hellwood September 27, 2012 at 02:27 AM
a little more lipstick on the pig...and a managed breach and a rock wall behind the adamson house will be the next topic of discussion.
Cece Stein September 27, 2012 at 03:13 AM
The internet is a wonderful place Wendi and provides you with all kinds of fabulous information, including what was discussed at hearings, meetings and lectures - especially for 'parrots' and 'puppets' - but you knew that didn't you? Case in point, I didn't have to leave the city limits of Malibu to be a part of the Coastal Commission Hearing that shut down Wetlands Defense Fund and their time wasting, last minute ditch effort to shut this project down. I was all cozy in my chair with a Starbucks latte watching it on the big screen like a new release on Netflicks. Just a small example of what information is available to those of us who know where to find it. It's a beautiful thing modern technology.
Jason M September 27, 2012 at 03:33 AM
I remember being at the lagoon playing with remote controlled boats. I would feed the geese down there every eavning. I spent 4 or 5 hours picking up cig butts and trash. I wish people would use garbage cans. Only to go back there and trash all over again. I stoped counting after 500 on the cig butts. You are right Hellwood. It will get trashed again but only if it is allowed.
Cece Stein September 27, 2012 at 04:07 PM
Here's the reality: http://www.facebook.com/l/TAQHsdroxAQE6LuvDw2kdbEZD87dg6aGdIagOdIp_5EkDIQ/www.reuters.com/article/2012/09/06/us-weather-elnino-cpc-idUSBRE8850PM20120906 A weak El Nino is the best natural climate influence that can possibly happen for re-vegetation efforts at the Malibu Lagoon Restoration and Enhancement project. Warm air and ocean temperatures, high humidity, adequate rainfall, and decent stream flows will conspire to moderate environmental extremes in the lagoon during it's critical first year of its natural healing processes.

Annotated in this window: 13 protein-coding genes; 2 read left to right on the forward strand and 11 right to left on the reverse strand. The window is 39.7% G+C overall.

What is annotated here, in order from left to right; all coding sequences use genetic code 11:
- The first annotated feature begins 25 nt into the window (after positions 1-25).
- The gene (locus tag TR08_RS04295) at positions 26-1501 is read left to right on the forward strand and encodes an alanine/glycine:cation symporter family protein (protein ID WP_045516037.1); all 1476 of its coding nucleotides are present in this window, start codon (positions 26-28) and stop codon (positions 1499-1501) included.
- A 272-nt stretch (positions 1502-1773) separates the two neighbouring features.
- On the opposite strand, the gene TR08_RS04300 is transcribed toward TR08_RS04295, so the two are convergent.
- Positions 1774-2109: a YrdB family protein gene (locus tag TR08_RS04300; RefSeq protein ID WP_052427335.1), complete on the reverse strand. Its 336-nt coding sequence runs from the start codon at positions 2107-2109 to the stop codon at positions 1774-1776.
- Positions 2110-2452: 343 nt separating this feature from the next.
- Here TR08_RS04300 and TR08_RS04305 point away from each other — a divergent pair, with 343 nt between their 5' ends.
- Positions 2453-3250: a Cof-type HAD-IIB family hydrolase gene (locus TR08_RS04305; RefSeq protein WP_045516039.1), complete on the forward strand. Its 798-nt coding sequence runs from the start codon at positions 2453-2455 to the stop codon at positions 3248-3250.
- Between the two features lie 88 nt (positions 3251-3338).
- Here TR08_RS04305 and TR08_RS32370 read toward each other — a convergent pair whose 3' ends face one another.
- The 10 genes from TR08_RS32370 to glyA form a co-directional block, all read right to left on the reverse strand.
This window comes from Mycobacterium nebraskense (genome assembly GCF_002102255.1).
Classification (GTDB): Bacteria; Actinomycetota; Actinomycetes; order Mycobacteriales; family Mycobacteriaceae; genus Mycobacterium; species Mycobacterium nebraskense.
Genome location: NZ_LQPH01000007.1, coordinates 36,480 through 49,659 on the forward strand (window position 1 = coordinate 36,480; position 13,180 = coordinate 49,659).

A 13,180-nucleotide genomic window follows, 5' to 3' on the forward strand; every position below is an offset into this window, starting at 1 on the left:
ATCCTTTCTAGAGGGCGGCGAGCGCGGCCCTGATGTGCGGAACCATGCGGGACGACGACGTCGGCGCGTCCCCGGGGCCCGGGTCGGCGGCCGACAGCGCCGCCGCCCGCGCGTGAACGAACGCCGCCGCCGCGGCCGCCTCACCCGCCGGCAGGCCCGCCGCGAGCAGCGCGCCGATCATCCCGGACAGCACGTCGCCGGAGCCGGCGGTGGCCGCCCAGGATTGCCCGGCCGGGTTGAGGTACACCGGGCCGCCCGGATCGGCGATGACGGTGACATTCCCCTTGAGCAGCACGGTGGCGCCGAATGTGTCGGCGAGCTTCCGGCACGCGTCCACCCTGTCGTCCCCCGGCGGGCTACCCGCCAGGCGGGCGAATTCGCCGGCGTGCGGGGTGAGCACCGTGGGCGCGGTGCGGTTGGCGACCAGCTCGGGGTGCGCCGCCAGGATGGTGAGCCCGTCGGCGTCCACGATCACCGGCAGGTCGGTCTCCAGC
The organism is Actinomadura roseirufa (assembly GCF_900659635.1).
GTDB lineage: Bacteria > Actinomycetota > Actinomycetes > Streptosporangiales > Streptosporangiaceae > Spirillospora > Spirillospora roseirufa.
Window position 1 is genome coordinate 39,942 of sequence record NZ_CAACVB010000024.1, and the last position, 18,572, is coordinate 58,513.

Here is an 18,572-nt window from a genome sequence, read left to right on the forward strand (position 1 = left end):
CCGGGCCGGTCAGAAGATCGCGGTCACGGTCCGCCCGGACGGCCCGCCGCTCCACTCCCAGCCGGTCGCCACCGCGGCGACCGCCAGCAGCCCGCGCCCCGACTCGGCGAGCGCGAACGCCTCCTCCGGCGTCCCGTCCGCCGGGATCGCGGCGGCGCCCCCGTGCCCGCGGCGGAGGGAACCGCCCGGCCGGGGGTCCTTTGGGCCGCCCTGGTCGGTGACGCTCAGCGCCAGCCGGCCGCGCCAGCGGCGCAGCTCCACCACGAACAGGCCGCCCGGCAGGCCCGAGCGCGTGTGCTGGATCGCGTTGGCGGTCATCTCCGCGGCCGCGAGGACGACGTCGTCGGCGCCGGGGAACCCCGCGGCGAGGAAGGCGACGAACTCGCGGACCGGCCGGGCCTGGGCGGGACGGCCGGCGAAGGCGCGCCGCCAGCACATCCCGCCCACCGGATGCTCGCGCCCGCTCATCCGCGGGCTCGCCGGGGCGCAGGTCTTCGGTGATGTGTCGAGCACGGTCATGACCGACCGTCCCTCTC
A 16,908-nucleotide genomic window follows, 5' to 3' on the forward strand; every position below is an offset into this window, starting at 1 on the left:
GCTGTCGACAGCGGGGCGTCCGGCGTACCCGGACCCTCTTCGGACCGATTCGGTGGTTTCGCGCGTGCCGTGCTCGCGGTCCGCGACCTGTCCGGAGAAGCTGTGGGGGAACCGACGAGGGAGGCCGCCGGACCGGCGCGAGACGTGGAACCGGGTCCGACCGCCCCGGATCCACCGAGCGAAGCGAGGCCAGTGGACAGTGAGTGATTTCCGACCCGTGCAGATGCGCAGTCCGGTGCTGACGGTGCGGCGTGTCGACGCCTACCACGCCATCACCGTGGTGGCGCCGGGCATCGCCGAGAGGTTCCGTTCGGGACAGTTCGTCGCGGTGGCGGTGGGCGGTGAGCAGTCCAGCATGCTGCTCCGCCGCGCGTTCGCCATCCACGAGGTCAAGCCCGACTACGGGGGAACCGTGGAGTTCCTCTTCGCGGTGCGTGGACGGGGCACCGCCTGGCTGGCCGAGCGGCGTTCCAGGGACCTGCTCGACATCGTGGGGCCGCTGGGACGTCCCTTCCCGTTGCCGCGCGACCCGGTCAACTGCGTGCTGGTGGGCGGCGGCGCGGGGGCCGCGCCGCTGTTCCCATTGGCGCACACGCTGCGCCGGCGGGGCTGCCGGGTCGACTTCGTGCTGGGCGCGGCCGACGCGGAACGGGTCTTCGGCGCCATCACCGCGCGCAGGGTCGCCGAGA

Cece Stein September 28, 2012 at 01:14 AM
WHAT A JOKE. This letter, written by Marcia Hanscom was in the Surfside News this week. As the CEO/COO ( whatever she is ) of The Wetlands Defense Fund, she has been collecting the BIG donation checks mainly from a certain Malibu residential group to oppose the Wetlands Improvements. Now, you would think that after all of the frivolous lawsuits that she has filed and lost against the Malibu Lagoon Project that she would have read the details of Phase 2 plans of the restoration. Apparently NOT. In her letter, she stated that her friend, Wayne Ferren, had taken a picture of the construction forms of the WINTER RAMP walkway now under construction in the western part of the Project and was surprised??!! Marcia asks in the letter, "Does any one know about this? I don't recall seeing anything about this in the permit or on the construction plans " OMG. This is a Nancy Pelosi moment. "Now that we have passed the healthcare bill, we can read it so we can find out what is in it". OH MAN. For Marcia to publicly admit that she is surprised to witness a major feature of the restoration that is SO CLEARLY spelled out with detailed specifications in the blueprints on sheets 28-32 of the Phase 2 plans has to be a complete embarrassment that further undermines her credibility to those who sent her checks totaling hundreds of thousands of dollars. Makes you wonder what her motives are when she stoops to this level of ignorance. Very perplexing to say the least.
Wendi Werner September 28, 2012 at 02:29 AM
For once I actually agree with CeCe.
Wendi Werner September 28, 2012 at 02:32 AM
The lectures and hearings mentioned are not on video. Enjoy the bark-o-lounge.
Cece Stein September 28, 2012 at 03:24 AM
Yay Wendy!!!!!! Now it's time for a BBQ : ) - I can assure you we agree on a lot more than you think we do!!! Victory!!!!!!!